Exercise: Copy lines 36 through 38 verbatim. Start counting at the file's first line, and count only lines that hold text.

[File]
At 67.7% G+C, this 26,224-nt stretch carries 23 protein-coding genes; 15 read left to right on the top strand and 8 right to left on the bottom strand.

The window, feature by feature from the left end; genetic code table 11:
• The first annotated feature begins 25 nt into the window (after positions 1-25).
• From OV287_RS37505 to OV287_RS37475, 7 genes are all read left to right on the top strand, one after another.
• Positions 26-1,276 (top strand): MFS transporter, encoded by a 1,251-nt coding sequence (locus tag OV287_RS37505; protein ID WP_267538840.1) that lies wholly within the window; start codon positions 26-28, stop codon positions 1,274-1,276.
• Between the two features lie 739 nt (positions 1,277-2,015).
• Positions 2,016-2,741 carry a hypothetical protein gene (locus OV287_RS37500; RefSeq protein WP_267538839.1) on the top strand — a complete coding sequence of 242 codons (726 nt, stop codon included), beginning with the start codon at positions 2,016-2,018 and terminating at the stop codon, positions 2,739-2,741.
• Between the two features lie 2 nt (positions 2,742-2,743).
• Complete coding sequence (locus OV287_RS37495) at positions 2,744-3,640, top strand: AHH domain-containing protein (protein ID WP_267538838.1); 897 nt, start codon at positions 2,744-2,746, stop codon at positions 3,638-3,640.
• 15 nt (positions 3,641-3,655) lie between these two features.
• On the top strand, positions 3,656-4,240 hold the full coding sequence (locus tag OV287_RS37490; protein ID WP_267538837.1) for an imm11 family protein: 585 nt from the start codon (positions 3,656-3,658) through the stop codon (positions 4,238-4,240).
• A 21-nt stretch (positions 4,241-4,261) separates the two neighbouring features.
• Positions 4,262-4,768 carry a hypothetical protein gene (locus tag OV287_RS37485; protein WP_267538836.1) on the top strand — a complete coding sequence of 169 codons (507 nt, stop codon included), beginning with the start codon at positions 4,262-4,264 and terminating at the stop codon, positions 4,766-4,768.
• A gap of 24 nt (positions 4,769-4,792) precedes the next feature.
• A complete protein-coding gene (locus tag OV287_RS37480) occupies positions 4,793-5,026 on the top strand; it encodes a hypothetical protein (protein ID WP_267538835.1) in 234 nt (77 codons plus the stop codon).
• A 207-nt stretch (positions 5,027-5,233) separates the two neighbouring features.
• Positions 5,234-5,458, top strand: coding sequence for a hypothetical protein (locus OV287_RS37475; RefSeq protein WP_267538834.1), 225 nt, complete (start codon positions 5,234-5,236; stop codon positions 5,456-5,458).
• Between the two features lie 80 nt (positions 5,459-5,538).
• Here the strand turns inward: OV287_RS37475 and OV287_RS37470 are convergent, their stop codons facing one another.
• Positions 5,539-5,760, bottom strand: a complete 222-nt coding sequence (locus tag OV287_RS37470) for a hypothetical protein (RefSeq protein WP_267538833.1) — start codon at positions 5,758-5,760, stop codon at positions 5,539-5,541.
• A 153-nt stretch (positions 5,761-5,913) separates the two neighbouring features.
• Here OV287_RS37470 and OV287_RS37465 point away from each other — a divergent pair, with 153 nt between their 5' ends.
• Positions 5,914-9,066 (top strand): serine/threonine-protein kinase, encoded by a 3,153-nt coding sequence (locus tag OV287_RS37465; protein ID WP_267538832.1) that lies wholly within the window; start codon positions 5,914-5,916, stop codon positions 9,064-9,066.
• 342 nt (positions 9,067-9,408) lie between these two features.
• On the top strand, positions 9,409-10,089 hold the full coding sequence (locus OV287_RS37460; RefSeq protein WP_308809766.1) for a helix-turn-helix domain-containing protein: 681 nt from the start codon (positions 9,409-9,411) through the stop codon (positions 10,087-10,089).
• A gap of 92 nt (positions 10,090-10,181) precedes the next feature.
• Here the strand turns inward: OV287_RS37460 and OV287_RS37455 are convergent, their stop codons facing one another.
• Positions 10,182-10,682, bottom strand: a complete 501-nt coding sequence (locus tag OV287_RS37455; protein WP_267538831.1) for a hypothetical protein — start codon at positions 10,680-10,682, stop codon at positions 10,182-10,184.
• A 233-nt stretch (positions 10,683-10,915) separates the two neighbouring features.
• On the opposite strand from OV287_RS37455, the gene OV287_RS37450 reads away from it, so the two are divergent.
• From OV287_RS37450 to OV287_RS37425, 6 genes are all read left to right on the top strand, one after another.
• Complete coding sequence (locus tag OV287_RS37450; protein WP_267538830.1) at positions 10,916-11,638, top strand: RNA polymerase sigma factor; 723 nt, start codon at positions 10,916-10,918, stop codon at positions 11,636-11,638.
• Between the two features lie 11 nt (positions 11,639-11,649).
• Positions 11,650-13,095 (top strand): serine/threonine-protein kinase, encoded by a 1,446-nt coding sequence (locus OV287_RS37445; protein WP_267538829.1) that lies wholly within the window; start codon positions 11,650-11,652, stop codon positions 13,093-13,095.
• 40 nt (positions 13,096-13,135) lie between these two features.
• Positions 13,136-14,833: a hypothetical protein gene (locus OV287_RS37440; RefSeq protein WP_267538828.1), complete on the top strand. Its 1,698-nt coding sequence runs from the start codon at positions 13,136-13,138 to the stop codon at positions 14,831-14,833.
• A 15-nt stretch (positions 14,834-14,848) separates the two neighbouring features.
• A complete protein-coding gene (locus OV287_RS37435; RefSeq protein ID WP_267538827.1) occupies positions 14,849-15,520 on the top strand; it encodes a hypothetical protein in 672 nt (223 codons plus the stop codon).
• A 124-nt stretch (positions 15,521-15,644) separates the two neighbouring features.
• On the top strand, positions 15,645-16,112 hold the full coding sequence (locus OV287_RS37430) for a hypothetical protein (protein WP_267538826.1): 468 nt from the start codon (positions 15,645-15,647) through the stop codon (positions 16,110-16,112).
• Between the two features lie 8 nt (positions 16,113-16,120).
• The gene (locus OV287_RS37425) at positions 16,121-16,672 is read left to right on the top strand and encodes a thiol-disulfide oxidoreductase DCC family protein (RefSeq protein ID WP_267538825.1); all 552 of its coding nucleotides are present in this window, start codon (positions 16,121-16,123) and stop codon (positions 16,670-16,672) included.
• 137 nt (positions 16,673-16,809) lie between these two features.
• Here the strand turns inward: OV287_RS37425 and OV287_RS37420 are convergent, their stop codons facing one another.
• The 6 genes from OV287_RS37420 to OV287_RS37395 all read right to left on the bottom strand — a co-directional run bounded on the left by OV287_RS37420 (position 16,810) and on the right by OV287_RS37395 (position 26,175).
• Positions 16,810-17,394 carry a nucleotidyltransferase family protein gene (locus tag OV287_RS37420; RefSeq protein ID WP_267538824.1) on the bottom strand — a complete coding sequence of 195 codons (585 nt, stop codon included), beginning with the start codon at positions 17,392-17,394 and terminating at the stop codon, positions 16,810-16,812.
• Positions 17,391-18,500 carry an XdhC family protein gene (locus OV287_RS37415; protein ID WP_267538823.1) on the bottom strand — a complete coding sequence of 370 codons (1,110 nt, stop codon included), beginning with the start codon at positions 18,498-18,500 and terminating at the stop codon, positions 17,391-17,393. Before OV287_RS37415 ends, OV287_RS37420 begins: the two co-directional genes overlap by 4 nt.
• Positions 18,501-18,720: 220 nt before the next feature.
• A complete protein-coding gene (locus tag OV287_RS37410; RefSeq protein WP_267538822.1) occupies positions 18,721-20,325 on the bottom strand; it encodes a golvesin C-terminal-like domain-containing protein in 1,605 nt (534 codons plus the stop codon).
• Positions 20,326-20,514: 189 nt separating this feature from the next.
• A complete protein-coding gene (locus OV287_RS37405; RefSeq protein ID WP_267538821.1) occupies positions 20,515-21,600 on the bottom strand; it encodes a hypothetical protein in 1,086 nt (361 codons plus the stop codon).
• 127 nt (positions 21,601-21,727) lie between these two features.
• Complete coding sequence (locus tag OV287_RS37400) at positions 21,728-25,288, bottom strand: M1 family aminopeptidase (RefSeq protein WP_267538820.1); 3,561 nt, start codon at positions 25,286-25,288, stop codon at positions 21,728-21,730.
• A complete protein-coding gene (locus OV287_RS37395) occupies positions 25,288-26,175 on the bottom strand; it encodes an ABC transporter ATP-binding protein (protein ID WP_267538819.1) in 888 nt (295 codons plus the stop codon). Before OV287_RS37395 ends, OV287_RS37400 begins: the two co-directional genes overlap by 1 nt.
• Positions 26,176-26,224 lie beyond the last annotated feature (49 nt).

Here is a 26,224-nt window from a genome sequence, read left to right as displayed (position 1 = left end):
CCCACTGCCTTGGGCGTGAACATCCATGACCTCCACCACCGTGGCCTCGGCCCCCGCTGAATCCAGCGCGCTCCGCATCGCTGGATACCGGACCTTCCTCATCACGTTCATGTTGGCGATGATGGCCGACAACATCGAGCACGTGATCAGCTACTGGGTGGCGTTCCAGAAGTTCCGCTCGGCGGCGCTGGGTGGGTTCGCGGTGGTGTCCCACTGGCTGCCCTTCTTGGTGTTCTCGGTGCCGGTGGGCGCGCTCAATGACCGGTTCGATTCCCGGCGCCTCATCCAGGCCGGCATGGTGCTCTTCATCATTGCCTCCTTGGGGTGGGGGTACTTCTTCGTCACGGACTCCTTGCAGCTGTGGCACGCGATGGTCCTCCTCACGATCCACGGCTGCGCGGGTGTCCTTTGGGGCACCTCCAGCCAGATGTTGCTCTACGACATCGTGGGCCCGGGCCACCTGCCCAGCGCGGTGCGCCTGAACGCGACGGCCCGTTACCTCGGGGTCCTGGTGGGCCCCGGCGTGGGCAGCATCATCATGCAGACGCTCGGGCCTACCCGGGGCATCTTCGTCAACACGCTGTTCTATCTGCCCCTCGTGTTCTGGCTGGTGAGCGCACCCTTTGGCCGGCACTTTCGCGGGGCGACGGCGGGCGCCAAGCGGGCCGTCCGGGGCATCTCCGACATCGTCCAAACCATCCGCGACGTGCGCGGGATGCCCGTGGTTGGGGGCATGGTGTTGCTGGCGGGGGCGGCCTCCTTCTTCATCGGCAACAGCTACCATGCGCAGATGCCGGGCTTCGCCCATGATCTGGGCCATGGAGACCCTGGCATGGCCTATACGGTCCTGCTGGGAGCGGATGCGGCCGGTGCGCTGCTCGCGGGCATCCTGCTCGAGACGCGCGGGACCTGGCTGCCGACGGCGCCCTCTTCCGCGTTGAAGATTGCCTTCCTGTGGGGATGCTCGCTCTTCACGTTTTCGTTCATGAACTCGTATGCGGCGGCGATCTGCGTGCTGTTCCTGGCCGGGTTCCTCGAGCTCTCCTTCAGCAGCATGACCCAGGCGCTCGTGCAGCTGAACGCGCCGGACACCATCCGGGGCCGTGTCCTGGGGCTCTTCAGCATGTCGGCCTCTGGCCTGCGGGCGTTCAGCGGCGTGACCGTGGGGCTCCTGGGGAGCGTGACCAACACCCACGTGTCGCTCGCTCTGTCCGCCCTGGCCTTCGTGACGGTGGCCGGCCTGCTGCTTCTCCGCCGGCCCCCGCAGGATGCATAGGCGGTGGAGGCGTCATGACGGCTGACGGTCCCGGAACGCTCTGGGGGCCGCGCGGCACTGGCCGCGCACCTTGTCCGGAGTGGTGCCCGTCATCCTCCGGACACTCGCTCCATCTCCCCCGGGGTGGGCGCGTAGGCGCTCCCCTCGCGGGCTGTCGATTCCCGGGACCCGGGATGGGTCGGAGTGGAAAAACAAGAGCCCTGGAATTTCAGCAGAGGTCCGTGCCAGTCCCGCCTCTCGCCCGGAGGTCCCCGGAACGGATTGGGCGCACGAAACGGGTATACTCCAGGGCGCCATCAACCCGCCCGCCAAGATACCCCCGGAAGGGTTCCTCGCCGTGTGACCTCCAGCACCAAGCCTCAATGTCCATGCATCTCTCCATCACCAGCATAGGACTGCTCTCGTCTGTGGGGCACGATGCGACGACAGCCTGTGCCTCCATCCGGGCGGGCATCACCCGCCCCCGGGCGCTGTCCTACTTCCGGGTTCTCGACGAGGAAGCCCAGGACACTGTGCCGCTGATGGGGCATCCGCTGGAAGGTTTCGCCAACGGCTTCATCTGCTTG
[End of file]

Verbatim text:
• Positions 13,136-14,833: a hypothetical protein gene (locus OV287_RS37440; RefSeq protein WP_267538828.1), complete on the top strand. Its 1,698-nt coding sequence runs from the start codon at positions 13,136-13,138 to the stop codon at positions 14,831-14,833.
• A 15-nt stretch (positions 14,834-14,848) separates the two neighbouring features.
• A complete protein-coding gene (locus OV287_RS37435; RefSeq protein ID WP_267538827.1) occupies positions 14,849-15,520 on the top strand; it encodes a hypothetical protein in 672 nt (223 codons plus the stop codon).